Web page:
Paul made it clear that, at least in some cases, we can see who is going to heaven by their works:
They profess to know God, but in works they deny him, being abominable and disqualified for every good work. (Tit. 1:16)
For many walk, of whom I have told you often and now tell you with weeping, that they are the enemies of Christ, whose end is destruction, whose god is their belly, who glory in their shame, and who mind earthly things. (Php. 3:18-19)
There are two Greek words for gift. One is dorea, and the other is charisma. Evangelical translators only use "free" gift when translating charisma. They do so because charisma comes from the Greek word charis, which means grace, and they're trying to add in the sense of "unmerited" because they define grace as "unmerited favor."
I think, however, that if you look up charisma and all its occurrences in the apostles' letters, you will find that charisma is best understood as an empowering gift. In 1 Corinthians 12, where it occurs five times, we understand them to be "spiritual gifts," such as the gift of healing. 1 Peter 4:10 uses it that way, too.
I use the Online Bible for searches for Greek words. I search for an English word, ask the program to reveal the Strong's numbers, then I search for the Strong number as though it were a word. The program then kicks up every occurrence of the Greek word. This can be done with Hebrew as well.
There are other Bible programs, even free ones, that will do this.
Years ago, before I had a PC, I did this with Strong's Concordance. I looked up the English word and found the Strong's number for the particular verse that I was interested in. I then went to the back of the Strong's, to the lexicon, to find all the ways that Greek word is translated into English. I would then go back to the front of Strong's to look up each one of those English words, checking the right column (the Strong's number) to make sure I only read the verses that used that Greek word. That was easy when I researched charisma. It was a gigantic chore, but very rewarding, when I looked up parakaleo, the Greek word for comfort, encourage, exhort, and a number of other words.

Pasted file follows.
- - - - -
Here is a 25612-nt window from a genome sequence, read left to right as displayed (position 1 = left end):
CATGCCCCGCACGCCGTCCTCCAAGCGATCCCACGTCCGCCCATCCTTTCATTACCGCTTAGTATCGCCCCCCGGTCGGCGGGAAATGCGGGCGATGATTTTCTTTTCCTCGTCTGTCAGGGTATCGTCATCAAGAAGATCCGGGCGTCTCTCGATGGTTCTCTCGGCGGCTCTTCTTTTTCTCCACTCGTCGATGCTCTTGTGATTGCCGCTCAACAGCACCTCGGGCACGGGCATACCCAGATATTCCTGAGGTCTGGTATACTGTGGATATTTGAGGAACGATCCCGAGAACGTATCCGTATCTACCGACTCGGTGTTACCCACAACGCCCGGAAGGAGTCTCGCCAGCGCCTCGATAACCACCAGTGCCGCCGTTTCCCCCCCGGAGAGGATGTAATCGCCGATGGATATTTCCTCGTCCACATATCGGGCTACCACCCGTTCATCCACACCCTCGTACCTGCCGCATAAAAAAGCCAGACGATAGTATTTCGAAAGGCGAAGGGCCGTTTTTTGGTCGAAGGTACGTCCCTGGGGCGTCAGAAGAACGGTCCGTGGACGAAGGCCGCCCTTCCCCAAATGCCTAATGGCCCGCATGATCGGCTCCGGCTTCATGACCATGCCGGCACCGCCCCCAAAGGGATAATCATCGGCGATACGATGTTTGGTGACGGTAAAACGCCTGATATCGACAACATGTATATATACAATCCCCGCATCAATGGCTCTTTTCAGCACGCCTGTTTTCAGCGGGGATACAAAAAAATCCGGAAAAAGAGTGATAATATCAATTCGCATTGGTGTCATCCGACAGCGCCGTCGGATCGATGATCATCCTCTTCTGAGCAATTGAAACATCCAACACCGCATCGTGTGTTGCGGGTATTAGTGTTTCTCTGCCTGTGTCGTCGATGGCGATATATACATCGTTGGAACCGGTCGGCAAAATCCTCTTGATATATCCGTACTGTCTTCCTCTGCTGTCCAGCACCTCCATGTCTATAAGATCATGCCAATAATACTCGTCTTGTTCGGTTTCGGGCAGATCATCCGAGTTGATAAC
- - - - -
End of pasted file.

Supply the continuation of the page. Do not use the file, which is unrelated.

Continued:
This would line up with charis, or grace, a lot better, as you can see from the verses I sent on grace (Rom. 6:14; Tit. 2:11-14; Heb. 4:16; 1 Pet. 4:10-11). Grace is God empowering us. A charisma is the particular grace that we have received.
Thus, in Romans 6:23, what we need to pick up is not that the gift of eternal life is free. We have to pick up that the gift of eternal life is empowering. It's not just a dorea, which could be an object. It's a charisma, a "packet" of grace, like the gift of teaching or service (1 Pet. 4:11) or gifts of healing (1 Cor. 12) would be. It would transform us.
Let me finish by saying that, as I pointed out above, gifts are free. If you have to purchase them, they're not gifts but purchases. Adding "free" to gift is both redundant and dishonest because "free" is not there in the Greek. There should at least be a note in modern Bibles, which are already full of much less important notes.
But a gift does not cease to be free just because you must be worthy of it!
You have a few names, even in Sardis, who have not defiled their garments. They shall walk with me in white because they are worthy. The one that overcomes, that one shall be clothed in white garments, and I will not blot his name out of the Book of Life, but I will confess his name before my Father and his angels. (Rev. 3:4-5)